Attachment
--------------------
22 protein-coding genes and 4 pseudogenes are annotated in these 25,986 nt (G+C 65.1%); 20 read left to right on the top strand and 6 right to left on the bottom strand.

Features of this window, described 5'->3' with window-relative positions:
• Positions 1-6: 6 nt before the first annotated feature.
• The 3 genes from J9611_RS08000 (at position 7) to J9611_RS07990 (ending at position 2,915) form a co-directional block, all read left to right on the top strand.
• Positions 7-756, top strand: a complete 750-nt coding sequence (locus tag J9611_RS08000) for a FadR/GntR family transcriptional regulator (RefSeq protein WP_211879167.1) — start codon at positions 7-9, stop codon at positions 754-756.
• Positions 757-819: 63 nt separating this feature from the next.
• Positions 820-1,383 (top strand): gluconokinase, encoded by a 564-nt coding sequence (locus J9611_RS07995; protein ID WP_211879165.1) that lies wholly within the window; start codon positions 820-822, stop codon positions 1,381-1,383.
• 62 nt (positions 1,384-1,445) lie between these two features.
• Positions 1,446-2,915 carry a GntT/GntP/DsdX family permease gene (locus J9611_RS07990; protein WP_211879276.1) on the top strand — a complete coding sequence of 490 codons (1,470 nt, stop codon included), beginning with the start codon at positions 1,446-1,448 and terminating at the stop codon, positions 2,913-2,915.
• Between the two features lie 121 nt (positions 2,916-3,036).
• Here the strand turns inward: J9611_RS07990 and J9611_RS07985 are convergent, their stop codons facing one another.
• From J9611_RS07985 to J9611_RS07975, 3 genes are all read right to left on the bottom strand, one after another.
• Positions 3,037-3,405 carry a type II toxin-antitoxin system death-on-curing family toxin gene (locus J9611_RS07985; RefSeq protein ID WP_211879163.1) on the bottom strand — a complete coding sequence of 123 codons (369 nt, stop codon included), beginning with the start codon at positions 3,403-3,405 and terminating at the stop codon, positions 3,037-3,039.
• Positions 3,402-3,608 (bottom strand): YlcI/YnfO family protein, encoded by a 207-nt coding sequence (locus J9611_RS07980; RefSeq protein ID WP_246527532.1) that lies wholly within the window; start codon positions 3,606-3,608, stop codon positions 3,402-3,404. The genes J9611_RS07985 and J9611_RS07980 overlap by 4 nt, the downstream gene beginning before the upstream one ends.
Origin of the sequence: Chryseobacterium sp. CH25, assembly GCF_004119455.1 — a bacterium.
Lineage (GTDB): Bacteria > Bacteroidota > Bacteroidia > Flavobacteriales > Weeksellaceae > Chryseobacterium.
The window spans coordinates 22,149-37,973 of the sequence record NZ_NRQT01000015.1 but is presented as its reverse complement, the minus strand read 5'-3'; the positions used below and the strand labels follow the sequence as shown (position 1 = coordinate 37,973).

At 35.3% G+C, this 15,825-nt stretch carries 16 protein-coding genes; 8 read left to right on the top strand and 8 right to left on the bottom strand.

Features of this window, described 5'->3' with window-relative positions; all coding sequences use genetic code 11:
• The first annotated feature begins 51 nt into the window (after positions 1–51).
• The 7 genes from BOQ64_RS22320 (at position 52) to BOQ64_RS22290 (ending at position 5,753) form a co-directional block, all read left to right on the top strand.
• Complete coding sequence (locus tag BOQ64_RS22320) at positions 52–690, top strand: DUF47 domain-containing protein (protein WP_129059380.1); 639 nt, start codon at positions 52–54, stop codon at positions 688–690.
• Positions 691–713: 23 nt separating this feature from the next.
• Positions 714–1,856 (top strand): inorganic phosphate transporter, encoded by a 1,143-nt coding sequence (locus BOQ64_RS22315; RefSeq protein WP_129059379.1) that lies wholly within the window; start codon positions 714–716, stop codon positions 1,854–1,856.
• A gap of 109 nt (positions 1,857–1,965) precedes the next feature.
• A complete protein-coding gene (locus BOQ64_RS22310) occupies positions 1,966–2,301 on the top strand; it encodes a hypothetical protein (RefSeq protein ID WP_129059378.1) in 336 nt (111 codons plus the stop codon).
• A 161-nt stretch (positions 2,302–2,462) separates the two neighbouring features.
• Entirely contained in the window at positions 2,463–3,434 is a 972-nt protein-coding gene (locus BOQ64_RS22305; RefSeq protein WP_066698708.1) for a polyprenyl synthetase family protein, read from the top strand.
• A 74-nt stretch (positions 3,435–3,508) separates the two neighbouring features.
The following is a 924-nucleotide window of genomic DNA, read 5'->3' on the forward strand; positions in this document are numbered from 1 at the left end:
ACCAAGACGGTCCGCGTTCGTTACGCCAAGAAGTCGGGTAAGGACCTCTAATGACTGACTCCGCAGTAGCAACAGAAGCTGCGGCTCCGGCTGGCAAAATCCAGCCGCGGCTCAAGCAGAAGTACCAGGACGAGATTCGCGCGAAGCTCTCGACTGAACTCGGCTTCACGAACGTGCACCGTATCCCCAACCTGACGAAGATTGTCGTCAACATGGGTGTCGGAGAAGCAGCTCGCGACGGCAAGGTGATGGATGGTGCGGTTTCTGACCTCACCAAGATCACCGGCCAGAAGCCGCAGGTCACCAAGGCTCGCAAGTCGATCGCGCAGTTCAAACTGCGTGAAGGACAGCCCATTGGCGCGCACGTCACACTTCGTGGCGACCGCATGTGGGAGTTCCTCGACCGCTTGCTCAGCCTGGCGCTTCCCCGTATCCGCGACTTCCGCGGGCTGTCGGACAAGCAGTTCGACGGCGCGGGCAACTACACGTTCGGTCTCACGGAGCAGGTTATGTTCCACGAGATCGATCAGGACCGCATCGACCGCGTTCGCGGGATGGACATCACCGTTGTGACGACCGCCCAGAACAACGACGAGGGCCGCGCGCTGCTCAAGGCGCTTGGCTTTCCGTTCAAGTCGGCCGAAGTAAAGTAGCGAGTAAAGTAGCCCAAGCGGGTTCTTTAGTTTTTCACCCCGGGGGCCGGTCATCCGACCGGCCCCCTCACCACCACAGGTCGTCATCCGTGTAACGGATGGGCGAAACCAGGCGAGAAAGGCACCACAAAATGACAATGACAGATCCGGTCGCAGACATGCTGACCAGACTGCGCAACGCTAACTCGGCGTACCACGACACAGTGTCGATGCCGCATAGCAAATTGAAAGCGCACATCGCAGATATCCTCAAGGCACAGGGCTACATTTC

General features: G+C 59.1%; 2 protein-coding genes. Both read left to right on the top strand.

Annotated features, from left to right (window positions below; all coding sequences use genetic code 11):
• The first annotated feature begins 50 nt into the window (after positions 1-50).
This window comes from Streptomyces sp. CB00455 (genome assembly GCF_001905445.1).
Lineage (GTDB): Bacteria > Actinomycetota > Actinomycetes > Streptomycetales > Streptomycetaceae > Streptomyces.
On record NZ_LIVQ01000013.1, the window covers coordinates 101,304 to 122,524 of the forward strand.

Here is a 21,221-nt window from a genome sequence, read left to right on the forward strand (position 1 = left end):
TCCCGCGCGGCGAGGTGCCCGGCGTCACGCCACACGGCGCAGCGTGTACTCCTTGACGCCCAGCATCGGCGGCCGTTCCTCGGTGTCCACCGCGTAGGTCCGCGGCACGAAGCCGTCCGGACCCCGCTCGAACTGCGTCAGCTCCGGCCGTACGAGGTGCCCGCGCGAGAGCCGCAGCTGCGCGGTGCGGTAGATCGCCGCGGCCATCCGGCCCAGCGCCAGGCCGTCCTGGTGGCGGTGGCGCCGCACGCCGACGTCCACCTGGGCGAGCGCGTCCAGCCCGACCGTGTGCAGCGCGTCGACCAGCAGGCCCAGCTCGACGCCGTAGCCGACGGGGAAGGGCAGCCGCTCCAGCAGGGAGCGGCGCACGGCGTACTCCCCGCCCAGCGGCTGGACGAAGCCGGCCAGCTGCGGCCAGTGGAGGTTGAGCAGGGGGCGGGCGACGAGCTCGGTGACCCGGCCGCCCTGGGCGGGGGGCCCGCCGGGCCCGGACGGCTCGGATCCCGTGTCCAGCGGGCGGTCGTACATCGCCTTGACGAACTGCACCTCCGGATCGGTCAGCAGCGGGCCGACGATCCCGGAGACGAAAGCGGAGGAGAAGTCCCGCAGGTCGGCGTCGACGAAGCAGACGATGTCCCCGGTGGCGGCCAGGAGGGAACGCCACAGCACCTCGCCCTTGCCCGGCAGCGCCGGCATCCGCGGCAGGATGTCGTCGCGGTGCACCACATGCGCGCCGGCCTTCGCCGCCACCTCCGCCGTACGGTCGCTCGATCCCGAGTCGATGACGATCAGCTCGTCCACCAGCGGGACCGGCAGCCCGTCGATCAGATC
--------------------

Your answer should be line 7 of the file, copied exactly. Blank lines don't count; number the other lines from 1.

• Positions 820-1,383 (top strand): gluconokinase, encoded by a 564-nt coding sequence (locus J9611_RS07995; protein ID WP_211879165.1) that lies wholly within the window; start codon positions 820-822, stop codon positions 1,381-1,383.